JVC Goes 4K to 2K to 4K

JVC’s 2013 launch includes, as usual, two separate lines of projectors, the Reference line and the Procision line. As before, the two ranges are essentially identical in performance, with the biggest difference being that the Reference line is sold only through professional channels and the Procision line through consumer outlets. We will address only the Procision lineup here.

The new Procision lineup consists of three new models: the DLA-X900R at $12,000, the DLA-X700R at $8000, and the DLA-X500R at $5000. The DLA-X35 from last year remains in the line unchanged at $3500.

The signature feature of the new models is eShift 3. The new projectors will accept a true 4K input, but the imaging chips remain 2K. A 4K input is first converted into two 2K images, with each such image then output in a rapid, sequential, shifted fashion using an enhanced version of the eShift technology employed in JVC’s projectors over the past two years (see our recent JVC reviews for more in-depth detail on eShift).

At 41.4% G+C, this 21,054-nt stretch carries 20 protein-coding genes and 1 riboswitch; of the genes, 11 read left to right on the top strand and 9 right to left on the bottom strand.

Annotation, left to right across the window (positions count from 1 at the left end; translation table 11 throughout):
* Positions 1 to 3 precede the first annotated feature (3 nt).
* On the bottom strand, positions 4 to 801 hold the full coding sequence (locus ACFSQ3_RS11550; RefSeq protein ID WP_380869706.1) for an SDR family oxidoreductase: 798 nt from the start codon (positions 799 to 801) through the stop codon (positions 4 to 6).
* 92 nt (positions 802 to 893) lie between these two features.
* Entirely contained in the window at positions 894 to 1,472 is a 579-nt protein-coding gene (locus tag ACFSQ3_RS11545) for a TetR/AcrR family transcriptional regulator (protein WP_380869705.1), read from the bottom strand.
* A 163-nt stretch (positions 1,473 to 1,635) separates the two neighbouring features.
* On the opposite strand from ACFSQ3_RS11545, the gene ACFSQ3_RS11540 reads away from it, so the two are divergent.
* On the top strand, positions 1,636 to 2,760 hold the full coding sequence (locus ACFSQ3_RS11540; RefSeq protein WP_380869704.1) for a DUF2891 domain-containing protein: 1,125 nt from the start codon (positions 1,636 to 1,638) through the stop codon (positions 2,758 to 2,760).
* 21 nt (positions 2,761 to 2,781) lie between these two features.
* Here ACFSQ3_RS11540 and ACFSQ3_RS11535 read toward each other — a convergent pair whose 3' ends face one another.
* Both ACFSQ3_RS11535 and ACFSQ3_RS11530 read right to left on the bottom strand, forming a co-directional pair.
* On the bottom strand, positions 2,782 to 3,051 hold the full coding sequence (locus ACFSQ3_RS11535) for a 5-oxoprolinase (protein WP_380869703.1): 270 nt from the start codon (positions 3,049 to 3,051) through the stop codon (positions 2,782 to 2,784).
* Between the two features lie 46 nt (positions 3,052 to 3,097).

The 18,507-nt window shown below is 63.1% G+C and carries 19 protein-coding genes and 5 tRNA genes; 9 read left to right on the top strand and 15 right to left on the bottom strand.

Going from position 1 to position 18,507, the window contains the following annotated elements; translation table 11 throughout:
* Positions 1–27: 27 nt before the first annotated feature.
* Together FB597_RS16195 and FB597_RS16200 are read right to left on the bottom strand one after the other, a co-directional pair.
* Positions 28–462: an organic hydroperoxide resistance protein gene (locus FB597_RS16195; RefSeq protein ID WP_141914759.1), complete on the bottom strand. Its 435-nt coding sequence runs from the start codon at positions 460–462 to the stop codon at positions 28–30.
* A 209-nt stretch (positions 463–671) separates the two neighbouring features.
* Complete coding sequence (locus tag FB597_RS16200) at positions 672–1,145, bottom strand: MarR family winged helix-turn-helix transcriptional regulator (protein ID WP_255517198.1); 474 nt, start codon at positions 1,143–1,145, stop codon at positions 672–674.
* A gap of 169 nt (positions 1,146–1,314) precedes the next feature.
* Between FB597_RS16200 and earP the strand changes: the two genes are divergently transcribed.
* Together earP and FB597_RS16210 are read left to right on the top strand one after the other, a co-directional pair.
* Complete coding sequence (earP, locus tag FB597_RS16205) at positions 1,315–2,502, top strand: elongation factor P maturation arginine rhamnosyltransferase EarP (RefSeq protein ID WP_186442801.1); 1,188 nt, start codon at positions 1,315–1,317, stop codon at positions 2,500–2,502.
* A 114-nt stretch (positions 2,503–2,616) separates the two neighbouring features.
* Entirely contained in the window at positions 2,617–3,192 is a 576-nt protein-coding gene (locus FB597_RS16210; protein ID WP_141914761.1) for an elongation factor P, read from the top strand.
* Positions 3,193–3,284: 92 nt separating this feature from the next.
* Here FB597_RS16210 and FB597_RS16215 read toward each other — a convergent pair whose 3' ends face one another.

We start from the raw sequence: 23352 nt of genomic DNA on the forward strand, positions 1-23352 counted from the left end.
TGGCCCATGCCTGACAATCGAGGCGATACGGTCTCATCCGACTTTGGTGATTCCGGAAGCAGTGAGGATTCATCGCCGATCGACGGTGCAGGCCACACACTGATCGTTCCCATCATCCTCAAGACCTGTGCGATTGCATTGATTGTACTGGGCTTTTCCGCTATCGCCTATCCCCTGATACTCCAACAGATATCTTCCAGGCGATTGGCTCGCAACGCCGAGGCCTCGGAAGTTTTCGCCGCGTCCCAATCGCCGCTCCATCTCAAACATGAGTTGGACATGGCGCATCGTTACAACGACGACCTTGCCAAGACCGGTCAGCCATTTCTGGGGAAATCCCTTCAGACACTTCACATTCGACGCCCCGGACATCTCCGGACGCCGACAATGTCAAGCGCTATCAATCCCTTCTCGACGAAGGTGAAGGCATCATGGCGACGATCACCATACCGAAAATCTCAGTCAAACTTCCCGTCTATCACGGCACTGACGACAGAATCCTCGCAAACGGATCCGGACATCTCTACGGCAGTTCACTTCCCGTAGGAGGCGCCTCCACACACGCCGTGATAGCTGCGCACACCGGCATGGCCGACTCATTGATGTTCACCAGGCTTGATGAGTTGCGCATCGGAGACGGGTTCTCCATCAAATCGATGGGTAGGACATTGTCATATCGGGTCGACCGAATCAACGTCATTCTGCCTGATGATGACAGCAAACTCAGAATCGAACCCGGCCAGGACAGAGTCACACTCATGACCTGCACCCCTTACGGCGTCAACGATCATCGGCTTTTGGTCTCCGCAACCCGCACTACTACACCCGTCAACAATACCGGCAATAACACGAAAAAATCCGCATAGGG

One could easily argue that this is a kludge, and in no way true 4K. On the latter point you'd have a good case. But the images shown in JVC’s demos, many of them from 4K sources on a Red Ray server, were consistently stunning, and it might take a direct comparison with a true 4K projector to revel the visible differences, if any.

Less headline-grabbing but still worthy details on the new projectors include 6th generation imaging LCOS imaging chips, a selectable dynamic iris to further enhance the striking contrast that JVC projectors have traditionally offered (JVC call this iris, a first for them, the Intelligent Lens Aperture), a 40% reduction in the gap between the pixels, a Clear Black feature designed to limit bleed-over from a bright pixel to a darker one, a Smartphone App for control of the projector, and an Adobe RGB color space (on the top five models) for displaying photos. All three top models also include a full color management system.